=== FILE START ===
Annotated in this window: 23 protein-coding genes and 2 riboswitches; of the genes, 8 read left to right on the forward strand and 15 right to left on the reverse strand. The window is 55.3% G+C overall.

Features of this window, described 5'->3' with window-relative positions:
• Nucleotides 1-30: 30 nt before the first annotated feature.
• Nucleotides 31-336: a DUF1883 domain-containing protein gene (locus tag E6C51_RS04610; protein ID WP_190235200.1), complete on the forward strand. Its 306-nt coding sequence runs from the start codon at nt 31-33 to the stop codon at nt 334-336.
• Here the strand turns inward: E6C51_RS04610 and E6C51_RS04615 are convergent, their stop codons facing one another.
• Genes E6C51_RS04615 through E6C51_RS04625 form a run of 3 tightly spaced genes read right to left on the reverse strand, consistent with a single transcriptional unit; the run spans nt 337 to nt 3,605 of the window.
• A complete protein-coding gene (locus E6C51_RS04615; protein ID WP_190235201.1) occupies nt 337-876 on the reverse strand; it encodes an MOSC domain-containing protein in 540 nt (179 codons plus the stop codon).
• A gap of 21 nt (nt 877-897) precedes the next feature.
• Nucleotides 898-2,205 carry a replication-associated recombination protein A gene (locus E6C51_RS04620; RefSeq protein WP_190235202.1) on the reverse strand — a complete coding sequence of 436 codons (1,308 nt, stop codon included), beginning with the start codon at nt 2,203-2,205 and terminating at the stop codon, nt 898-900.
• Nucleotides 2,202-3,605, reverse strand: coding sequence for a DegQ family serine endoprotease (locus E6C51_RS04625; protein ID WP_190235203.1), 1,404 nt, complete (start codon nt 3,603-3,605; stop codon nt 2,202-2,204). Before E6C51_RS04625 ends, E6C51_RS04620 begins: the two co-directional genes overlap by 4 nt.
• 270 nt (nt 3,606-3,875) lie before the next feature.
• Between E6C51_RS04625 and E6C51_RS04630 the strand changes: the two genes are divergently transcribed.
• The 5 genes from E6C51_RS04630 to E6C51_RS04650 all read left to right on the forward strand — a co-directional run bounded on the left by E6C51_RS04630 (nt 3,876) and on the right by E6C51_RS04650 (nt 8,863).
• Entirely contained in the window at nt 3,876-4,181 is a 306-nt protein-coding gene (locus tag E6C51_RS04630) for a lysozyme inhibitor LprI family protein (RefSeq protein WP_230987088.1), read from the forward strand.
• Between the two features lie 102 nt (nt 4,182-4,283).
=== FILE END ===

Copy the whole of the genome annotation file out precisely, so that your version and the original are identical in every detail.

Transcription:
Annotated in this window: 23 protein-coding genes and 2 riboswitches; of the genes, 8 read left to right on the forward strand and 15 right to left on the reverse strand. The window is 55.3% G+C overall.

Features of this window, described 5'->3' with window-relative positions:
• Nucleotides 1-30: 30 nt before the first annotated feature.
• Nucleotides 31-336: a DUF1883 domain-containing protein gene (locus tag E6C51_RS04610; protein ID WP_190235200.1), complete on the forward strand. Its 306-nt coding sequence runs from the start codon at nt 31-33 to the stop codon at nt 334-336.
• Here the strand turns inward: E6C51_RS04610 and E6C51_RS04615 are convergent, their stop codons facing one another.
• Genes E6C51_RS04615 through E6C51_RS04625 form a run of 3 tightly spaced genes read right to left on the reverse strand, consistent with a single transcriptional unit; the run spans nt 337 to nt 3,605 of the window.
• A complete protein-coding gene (locus E6C51_RS04615; protein ID WP_190235201.1) occupies nt 337-876 on the reverse strand; it encodes an MOSC domain-containing protein in 540 nt (179 codons plus the stop codon).
• A gap of 21 nt (nt 877-897) precedes the next feature.
• Nucleotides 898-2,205 carry a replication-associated recombination protein A gene (locus E6C51_RS04620; RefSeq protein WP_190235202.1) on the reverse strand — a complete coding sequence of 436 codons (1,308 nt, stop codon included), beginning with the start codon at nt 2,203-2,205 and terminating at the stop codon, nt 898-900.
• Nucleotides 2,202-3,605, reverse strand: coding sequence for a DegQ family serine endoprotease (locus E6C51_RS04625; protein ID WP_190235203.1), 1,404 nt, complete (start codon nt 3,603-3,605; stop codon nt 2,202-2,204). Before E6C51_RS04625 ends, E6C51_RS04620 begins: the two co-directional genes overlap by 4 nt.
• 270 nt (nt 3,606-3,875) lie before the next feature.
• Between E6C51_RS04625 and E6C51_RS04630 the strand changes: the two genes are divergently transcribed.
• The 5 genes from E6C51_RS04630 to E6C51_RS04650 all read left to right on the forward strand — a co-directional run bounded on the left by E6C51_RS04630 (nt 3,876) and on the right by E6C51_RS04650 (nt 8,863).
• Entirely contained in the window at nt 3,876-4,181 is a 306-nt protein-coding gene (locus tag E6C51_RS04630) for a lysozyme inhibitor LprI family protein (RefSeq protein WP_230987088.1), read from the forward strand.
• Between the two features lie 102 nt (nt 4,182-4,283).